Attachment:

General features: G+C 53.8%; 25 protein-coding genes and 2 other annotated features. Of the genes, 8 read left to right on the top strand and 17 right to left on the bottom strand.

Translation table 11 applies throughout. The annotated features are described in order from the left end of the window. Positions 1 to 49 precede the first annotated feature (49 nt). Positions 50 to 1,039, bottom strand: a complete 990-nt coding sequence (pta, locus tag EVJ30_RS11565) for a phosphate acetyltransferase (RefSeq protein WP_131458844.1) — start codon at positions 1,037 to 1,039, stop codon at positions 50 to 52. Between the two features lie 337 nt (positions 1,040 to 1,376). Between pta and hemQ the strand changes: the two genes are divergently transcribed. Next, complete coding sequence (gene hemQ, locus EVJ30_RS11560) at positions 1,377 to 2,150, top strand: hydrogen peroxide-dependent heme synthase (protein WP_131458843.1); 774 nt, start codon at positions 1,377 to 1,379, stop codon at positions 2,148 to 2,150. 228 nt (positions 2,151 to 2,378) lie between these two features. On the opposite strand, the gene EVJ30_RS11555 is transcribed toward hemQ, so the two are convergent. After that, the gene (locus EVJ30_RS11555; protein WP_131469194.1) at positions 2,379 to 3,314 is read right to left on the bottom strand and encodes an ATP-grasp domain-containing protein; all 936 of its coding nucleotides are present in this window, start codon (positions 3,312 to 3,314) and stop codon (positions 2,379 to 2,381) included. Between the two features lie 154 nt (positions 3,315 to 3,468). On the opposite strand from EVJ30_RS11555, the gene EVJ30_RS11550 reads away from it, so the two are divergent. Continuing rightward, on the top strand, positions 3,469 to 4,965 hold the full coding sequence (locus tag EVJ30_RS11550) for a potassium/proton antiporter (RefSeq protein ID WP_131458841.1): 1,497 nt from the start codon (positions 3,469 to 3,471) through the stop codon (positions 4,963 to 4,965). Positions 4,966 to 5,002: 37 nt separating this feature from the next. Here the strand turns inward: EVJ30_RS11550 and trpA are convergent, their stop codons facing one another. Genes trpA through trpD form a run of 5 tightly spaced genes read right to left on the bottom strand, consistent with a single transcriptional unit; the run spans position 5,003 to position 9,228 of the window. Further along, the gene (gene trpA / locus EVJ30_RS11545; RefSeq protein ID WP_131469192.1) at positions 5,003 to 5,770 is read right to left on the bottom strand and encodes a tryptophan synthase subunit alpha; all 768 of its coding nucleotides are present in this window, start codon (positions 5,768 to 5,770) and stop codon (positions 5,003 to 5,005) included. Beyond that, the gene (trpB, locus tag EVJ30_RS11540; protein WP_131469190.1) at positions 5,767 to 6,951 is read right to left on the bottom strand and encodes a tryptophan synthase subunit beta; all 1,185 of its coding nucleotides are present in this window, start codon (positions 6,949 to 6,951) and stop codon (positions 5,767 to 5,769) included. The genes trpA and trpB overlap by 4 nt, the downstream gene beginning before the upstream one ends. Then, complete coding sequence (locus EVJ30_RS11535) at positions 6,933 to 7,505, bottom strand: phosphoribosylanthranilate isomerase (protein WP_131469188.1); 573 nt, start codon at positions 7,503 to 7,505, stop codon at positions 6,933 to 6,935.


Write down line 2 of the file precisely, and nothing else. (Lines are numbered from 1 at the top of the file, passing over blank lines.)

Translation table 11 applies throughout. The annotated features are described in order from the left end of the window. Positions 1 to 49 precede the first annotated feature (49 nt). Positions 50 to 1,039, bottom strand: a complete 990-nt coding sequence (pta, locus tag EVJ30_RS11565) for a phosphate acetyltransferase (RefSeq protein WP_131458844.1) — start codon at positions 1,037 to 1,039, stop codon at positions 50 to 52. Between the two features lie 337 nt (positions 1,040 to 1,376). Between pta and hemQ the strand changes: the two genes are divergently transcribed. Next, complete coding sequence (gene hemQ, locus EVJ30_RS11560) at positions 1,377 to 2,150, top strand: hydrogen peroxide-dependent heme synthase (protein WP_131458843.1); 774 nt, start codon at positions 1,377 to 1,379, stop codon at positions 2,148 to 2,150. 228 nt (positions 2,151 to 2,378) lie between these two features. On the opposite strand, the gene EVJ30_RS11555 is transcribed toward hemQ, so the two are convergent. After that, the gene (locus EVJ30_RS11555; protein WP_131469194.1) at positions 2,379 to 3,314 is read right to left on the bottom strand and encodes an ATP-grasp domain-containing protein; all 936 of its coding nucleotides are present in this window, start codon (positions 3,312 to 3,314) and stop codon (positions 2,379 to 2,381) included. Between the two features lie 154 nt (positions 3,315 to 3,468). On the opposite strand from EVJ30_RS11555, the gene EVJ30_RS11550 reads away from it, so the two are divergent. Continuing rightward, on the top strand, positions 3,469 to 4,965 hold the full coding sequence (locus tag EVJ30_RS11550) for a potassium/proton antiporter (RefSeq protein ID WP_131458841.1): 1,497 nt from the start codon (positions 3,469 to 3,471) through the stop codon (positions 4,963 to 4,965). Positions 4,966 to 5,002: 37 nt separating this feature from the next. Here the strand turns inward: EVJ30_RS11550 and trpA are convergent, their stop codons facing one another. Genes trpA through trpD form a run of 5 tightly spaced genes read right to left on the bottom strand, consistent with a single transcriptional unit; the run spans position 5,003 to position 9,228 of the window. Further along, the gene (gene trpA / locus EVJ30_RS11545; RefSeq protein ID WP_131469192.1) at positions 5,003 to 5,770 is read right to left on the bottom strand and encodes a tryptophan synthase subunit alpha; all 768 of its coding nucleotides are present in this window, start codon (positions 5,768 to 5,770) and stop codon (positions 5,003 to 5,005) included. Beyond that, the gene (trpB, locus tag EVJ30_RS11540; protein WP_131469190.1) at positions 5,767 to 6,951 is read right to left on the bottom strand and encodes a tryptophan synthase subunit beta; all 1,185 of its coding nucleotides are present in this window, start codon (positions 6,949 to 6,951) and stop codon (positions 5,767 to 5,769) included. The genes trpA and trpB overlap by 4 nt, the downstream gene beginning before the upstream one ends. Then, complete coding sequence (locus EVJ30_RS11535) at positions 6,933 to 7,505, bottom strand: phosphoribosylanthranilate isomerase (protein WP_131469188.1); 573 nt, start codon at positions 7,503 to 7,505, stop codon at positions 6,933 to 6,935.